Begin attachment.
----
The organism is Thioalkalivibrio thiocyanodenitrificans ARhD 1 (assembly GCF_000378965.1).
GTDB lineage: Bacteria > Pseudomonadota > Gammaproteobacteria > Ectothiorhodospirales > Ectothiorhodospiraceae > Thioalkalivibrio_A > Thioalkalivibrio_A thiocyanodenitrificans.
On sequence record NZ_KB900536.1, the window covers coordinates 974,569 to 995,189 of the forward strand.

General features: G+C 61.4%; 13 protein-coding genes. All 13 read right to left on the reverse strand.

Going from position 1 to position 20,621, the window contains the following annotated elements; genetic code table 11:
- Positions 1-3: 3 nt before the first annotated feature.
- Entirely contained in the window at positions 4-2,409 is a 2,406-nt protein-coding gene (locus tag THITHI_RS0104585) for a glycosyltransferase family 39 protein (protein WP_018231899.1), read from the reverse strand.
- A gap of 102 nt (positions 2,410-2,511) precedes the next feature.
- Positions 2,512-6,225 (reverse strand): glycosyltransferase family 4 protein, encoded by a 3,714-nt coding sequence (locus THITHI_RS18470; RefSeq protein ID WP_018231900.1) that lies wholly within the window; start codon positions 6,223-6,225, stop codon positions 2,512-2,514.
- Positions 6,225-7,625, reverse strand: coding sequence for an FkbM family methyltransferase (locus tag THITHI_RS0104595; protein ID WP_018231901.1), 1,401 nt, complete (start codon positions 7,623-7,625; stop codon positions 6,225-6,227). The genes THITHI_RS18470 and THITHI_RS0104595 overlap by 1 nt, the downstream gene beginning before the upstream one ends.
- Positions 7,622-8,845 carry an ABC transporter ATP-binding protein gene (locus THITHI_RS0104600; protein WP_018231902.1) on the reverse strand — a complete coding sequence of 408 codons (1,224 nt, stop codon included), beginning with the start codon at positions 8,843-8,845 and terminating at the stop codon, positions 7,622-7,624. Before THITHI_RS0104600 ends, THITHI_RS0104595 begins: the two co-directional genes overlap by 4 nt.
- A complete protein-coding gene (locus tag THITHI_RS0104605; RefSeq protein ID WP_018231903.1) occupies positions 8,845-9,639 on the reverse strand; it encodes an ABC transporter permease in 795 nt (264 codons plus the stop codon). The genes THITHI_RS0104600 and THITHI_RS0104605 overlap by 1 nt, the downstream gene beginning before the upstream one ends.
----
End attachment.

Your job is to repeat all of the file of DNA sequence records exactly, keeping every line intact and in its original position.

The organism is Thioalkalivibrio thiocyanodenitrificans ARhD 1 (assembly GCF_000378965.1).
GTDB lineage: Bacteria > Pseudomonadota > Gammaproteobacteria > Ectothiorhodospirales > Ectothiorhodospiraceae > Thioalkalivibrio_A > Thioalkalivibrio_A thiocyanodenitrificans.
On sequence record NZ_KB900536.1, the window covers coordinates 974,569 to 995,189 of the forward strand.

General features: G+C 61.4%; 13 protein-coding genes. All 13 read right to left on the reverse strand.

Going from position 1 to position 20,621, the window contains the following annotated elements; genetic code table 11:
- Positions 1-3: 3 nt before the first annotated feature.
- Entirely contained in the window at positions 4-2,409 is a 2,406-nt protein-coding gene (locus tag THITHI_RS0104585) for a glycosyltransferase family 39 protein (protein WP_018231899.1), read from the reverse strand.
- A gap of 102 nt (positions 2,410-2,511) precedes the next feature.
- Positions 2,512-6,225 (reverse strand): glycosyltransferase family 4 protein, encoded by a 3,714-nt coding sequence (locus THITHI_RS18470; RefSeq protein ID WP_018231900.1) that lies wholly within the window; start codon positions 6,223-6,225, stop codon positions 2,512-2,514.
- Positions 6,225-7,625, reverse strand: coding sequence for an FkbM family methyltransferase (locus tag THITHI_RS0104595; protein ID WP_018231901.1), 1,401 nt, complete (start codon positions 7,623-7,625; stop codon positions 6,225-6,227). The genes THITHI_RS18470 and THITHI_RS0104595 overlap by 1 nt, the downstream gene beginning before the upstream one ends.
- Positions 7,622-8,845 carry an ABC transporter ATP-binding protein gene (locus THITHI_RS0104600; protein WP_018231902.1) on the reverse strand — a complete coding sequence of 408 codons (1,224 nt, stop codon included), beginning with the start codon at positions 8,843-8,845 and terminating at the stop codon, positions 7,622-7,624. Before THITHI_RS0104600 ends, THITHI_RS0104595 begins: the two co-directional genes overlap by 4 nt.
- A complete protein-coding gene (locus tag THITHI_RS0104605; RefSeq protein ID WP_018231903.1) occupies positions 8,845-9,639 on the reverse strand; it encodes an ABC transporter permease in 795 nt (264 codons plus the stop codon). The genes THITHI_RS0104600 and THITHI_RS0104605 overlap by 1 nt, the downstream gene beginning before the upstream one ends.